Ice vs Heat when Injured

We get a lot of questions in the clinic about ice vs heat when it comes to injuries.

We get a lot of questions in the clinic about ice vs heat when it comes to injuries.  Most people have heard that they should use one or the other, but aren’t sure which is best for what injury, when it should be applied, for how long, and most importantly, what the heck does it do anyway?!

When we injure ourselves, whether through chronic repetitive strain or through an accident, our body jumps into protective mode.  Blood, rich in reparative cells, rushes to the site of injury and pools.  This delivers nutrients to repair tissues, clots the wound if it’s open, and acts as a kind of natural splint to reduce range of motion.  A classic example is jamming a finger from catching a ball.  Pain alerts the body to the injury (not your loud cursing!) and within minutes, the finger joint has swollen.  If you try to bend your finger, you will realize that you can’t move it in the same way because the area is so full of fluids.  This response mechanism is actually a good thing, even though it may be a minor annoyance.  Your body doesn’t like pain, so it protects the injured area to reduce the chance of further injury

On the other side of things, what happens when we want to get rid of that inflammatory response?  We can’t just let swelling and pooled fluid hang around forever because that impaired range of motion can start causing problems for other tissues.  Compensatory motions happen as a result of the lost range, and secondary injuries can develop.  How can we counteract that oh-so-nice body response to injury?  Well, the first step is to get rid of the pooled fluid.  In doing this, we flush the tissue and help bring range of motion back.  Constricting the vessels that carried that fluid to the injury can be achieved by using ice and compressive force.  Most people don’t like that almost painfully cold temperature change that ice brings on when we put it on our skin. Well, our tissues don’t like it much either!  When ice is applied, tissues and vessels shrink in diameter, flushing fluid away and disallowing further flow to the injury.  If we also add compressive force, say, in the form of a tensor bandage or compression garment, we further shrink the tissues to push fluid away and work against gravity.  This is why patients will commonly be prescribed the use of a cryo cuff cold therapy unit after surgery: the compressive wrap and flow of ice cold water around the surgical area won’t allow pooling of blood for an excessive amount of time.  A person who has had a knee replacement or ligament tear has to start to move the leg again sometime, so a cryo cuff can help counteract the effects of the inflammatory response.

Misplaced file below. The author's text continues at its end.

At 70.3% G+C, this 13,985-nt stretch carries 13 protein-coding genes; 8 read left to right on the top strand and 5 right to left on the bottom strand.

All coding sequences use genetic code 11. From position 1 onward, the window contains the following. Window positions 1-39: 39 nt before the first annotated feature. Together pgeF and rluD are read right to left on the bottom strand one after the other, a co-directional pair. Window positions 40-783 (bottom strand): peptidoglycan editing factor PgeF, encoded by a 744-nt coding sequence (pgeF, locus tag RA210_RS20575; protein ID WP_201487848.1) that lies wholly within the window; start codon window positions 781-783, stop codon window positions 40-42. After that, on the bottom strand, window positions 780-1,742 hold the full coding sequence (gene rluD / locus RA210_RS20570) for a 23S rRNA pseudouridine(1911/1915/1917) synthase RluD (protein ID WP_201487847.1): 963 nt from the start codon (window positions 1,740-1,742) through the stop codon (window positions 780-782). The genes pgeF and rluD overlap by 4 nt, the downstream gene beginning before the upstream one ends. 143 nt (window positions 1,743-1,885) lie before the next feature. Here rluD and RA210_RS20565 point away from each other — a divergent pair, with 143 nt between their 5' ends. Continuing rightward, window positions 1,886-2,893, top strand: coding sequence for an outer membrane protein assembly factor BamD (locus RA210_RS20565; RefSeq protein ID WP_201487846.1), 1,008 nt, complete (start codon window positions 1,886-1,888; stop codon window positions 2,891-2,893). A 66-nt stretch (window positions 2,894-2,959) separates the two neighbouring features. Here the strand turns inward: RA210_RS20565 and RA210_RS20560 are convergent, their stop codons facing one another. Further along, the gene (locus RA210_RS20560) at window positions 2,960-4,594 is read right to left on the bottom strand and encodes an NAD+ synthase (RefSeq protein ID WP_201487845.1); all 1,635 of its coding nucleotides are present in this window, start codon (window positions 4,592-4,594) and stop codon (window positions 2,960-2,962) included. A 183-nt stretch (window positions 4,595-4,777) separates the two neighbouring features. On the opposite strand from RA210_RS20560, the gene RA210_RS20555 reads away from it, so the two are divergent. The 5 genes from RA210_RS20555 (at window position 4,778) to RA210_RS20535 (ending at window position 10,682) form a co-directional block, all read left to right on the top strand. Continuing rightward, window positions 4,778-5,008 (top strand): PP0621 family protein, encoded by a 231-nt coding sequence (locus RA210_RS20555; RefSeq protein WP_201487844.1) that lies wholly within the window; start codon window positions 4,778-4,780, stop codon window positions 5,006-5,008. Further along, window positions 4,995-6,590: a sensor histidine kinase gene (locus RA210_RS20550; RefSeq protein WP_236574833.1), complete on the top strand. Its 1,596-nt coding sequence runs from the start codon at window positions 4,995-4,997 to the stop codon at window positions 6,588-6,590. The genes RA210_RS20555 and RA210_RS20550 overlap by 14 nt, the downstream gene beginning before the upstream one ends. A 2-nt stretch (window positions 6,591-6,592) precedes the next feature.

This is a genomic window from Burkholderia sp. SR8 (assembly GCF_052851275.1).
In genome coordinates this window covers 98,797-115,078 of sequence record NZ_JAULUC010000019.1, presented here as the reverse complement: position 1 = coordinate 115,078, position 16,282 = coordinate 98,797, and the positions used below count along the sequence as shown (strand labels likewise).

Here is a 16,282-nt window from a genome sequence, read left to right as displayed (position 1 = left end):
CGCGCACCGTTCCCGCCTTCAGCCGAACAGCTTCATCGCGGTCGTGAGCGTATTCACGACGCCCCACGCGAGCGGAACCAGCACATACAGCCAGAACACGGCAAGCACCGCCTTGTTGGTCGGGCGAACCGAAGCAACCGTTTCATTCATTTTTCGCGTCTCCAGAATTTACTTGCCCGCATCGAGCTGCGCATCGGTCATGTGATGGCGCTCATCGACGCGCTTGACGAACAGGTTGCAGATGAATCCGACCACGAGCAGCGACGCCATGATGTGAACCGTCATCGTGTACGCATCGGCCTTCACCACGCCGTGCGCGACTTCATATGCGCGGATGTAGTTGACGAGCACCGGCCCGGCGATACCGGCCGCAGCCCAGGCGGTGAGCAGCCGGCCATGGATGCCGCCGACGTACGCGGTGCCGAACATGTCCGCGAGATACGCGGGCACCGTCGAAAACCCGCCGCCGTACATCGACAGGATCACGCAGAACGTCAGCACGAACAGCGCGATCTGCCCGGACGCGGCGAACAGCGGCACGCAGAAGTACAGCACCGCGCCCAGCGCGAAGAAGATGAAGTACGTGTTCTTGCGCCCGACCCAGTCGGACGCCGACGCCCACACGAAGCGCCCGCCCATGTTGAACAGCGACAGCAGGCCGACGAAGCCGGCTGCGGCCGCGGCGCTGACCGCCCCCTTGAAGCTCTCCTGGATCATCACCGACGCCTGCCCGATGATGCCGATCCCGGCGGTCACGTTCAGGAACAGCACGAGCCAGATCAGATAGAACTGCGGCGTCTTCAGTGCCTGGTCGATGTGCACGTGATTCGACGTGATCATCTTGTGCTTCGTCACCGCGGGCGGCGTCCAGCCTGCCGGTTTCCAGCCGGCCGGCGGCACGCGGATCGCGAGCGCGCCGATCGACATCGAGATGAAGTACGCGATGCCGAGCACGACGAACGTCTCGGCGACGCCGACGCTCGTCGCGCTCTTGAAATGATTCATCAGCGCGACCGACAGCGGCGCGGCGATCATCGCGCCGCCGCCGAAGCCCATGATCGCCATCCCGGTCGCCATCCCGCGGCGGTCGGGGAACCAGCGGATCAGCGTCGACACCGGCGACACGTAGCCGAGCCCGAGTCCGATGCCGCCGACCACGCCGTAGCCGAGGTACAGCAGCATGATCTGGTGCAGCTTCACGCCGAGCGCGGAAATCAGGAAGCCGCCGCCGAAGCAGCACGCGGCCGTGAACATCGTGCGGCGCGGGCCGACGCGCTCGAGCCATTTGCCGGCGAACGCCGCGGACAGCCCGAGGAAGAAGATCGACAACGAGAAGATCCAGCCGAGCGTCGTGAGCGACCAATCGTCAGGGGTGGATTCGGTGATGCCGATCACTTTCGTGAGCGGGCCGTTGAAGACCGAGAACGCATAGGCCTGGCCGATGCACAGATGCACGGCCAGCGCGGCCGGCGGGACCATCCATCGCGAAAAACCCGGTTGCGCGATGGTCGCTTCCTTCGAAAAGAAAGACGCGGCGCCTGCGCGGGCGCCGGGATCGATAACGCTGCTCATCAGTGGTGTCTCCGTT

Sure, cold has its benefits, but what about heat?  Generally viewed as the more relaxing temperature therapy, heat does just that: relax and dilate.  Applying heat to tissue will increase the size of blood vessels and encourage more blood to flow.  It can also help to loosen up the tight, protective muscles around an injury site.  However, its best to know when and where go apply heat.  Sure, heating an area of injury or pain might feel pleasant, but it can actually have the opposite effect that we want. We likely don’t want to create more swelling and splinting.  Therefore, a combination of heat and ice, applied at certain spots, can be more beneficial.

Keep in mind the splinting effect of swelling we spoke about earlier.  It’s not just the injured spot that becomes tight and restrictive.  Muscles and tendons surrounding the area try to restrict range of motion as well.  You might notice that if you strain a calf or hamstring during a run, that your gait starts to change as a result of pain.  These compensatory motions use our muscles in different ways than they are used to, creating a whole new section of trigger points and knots.  Heating these surrounding muscles before activity or when they feel tight is a good way to increase blood flow to, in turn, increase flexibility so the muscles don’t pull excessively around the injury.  This is something therapists will often advise to their clients who are still able to exercise at some level during strain.  After the exercise is over, there will likely be a return of swelling in the tissues.  Icing the sore spots is a way to counteract that, for the reasons detailed above

A general rule of thumb: ice the sore spot, heat around the sore spot.

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